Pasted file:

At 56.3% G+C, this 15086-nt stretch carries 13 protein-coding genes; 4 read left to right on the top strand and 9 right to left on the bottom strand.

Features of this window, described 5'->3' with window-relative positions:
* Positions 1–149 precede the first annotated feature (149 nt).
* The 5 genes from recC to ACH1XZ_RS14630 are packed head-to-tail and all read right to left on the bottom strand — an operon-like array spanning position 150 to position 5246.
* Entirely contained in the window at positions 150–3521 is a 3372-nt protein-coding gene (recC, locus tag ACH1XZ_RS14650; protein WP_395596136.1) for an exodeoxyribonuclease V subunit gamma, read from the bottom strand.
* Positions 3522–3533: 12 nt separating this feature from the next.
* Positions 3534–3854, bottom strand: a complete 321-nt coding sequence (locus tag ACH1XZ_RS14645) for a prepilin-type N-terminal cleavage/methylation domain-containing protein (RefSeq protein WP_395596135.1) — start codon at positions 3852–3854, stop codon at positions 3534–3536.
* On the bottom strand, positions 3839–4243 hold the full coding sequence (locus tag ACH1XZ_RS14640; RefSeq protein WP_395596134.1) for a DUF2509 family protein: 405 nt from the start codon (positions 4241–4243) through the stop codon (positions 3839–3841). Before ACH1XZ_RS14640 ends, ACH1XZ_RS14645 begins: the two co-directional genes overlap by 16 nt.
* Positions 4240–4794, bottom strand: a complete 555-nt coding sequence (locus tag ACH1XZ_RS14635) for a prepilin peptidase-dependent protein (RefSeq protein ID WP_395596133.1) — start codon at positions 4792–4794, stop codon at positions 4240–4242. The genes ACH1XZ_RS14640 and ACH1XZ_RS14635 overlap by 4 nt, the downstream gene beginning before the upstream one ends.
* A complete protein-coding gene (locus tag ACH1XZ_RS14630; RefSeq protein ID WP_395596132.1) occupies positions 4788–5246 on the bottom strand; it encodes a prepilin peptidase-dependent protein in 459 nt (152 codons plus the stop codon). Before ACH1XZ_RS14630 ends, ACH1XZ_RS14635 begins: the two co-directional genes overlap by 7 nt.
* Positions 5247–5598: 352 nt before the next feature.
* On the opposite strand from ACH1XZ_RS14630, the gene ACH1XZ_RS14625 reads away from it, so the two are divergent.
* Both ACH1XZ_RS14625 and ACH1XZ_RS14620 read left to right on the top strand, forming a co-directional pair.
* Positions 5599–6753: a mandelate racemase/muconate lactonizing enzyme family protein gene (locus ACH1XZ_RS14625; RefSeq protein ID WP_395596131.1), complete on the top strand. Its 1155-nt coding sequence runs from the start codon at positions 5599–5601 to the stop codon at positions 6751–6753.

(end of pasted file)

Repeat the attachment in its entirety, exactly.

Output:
At 56.3% G+C, this 15086-nt stretch carries 13 protein-coding genes; 4 read left to right on the top strand and 9 right to left on the bottom strand.

Features of this window, described 5'->3' with window-relative positions:
* Positions 1–149 precede the first annotated feature (149 nt).
* The 5 genes from recC to ACH1XZ_RS14630 are packed head-to-tail and all read right to left on the bottom strand — an operon-like array spanning position 150 to position 5246.
* Entirely contained in the window at positions 150–3521 is a 3372-nt protein-coding gene (recC, locus tag ACH1XZ_RS14650; protein WP_395596136.1) for an exodeoxyribonuclease V subunit gamma, read from the bottom strand.
* Positions 3522–3533: 12 nt separating this feature from the next.
* Positions 3534–3854, bottom strand: a complete 321-nt coding sequence (locus tag ACH1XZ_RS14645) for a prepilin-type N-terminal cleavage/methylation domain-containing protein (RefSeq protein WP_395596135.1) — start codon at positions 3852–3854, stop codon at positions 3534–3536.
* On the bottom strand, positions 3839–4243 hold the full coding sequence (locus tag ACH1XZ_RS14640; RefSeq protein WP_395596134.1) for a DUF2509 family protein: 405 nt from the start codon (positions 4241–4243) through the stop codon (positions 3839–3841). Before ACH1XZ_RS14640 ends, ACH1XZ_RS14645 begins: the two co-directional genes overlap by 16 nt.
* Positions 4240–4794, bottom strand: a complete 555-nt coding sequence (locus tag ACH1XZ_RS14635) for a prepilin peptidase-dependent protein (RefSeq protein ID WP_395596133.1) — start codon at positions 4792–4794, stop codon at positions 4240–4242. The genes ACH1XZ_RS14640 and ACH1XZ_RS14635 overlap by 4 nt, the downstream gene beginning before the upstream one ends.
* A complete protein-coding gene (locus tag ACH1XZ_RS14630; RefSeq protein ID WP_395596132.1) occupies positions 4788–5246 on the bottom strand; it encodes a prepilin peptidase-dependent protein in 459 nt (152 codons plus the stop codon). Before ACH1XZ_RS14630 ends, ACH1XZ_RS14635 begins: the two co-directional genes overlap by 7 nt.
* Positions 5247–5598: 352 nt before the next feature.
* On the opposite strand from ACH1XZ_RS14630, the gene ACH1XZ_RS14625 reads away from it, so the two are divergent.
* Both ACH1XZ_RS14625 and ACH1XZ_RS14620 read left to right on the top strand, forming a co-directional pair.
* Positions 5599–6753: a mandelate racemase/muconate lactonizing enzyme family protein gene (locus ACH1XZ_RS14625; RefSeq protein ID WP_395596131.1), complete on the top strand. Its 1155-nt coding sequence runs from the start codon at positions 5599–5601 to the stop codon at positions 6751–6753.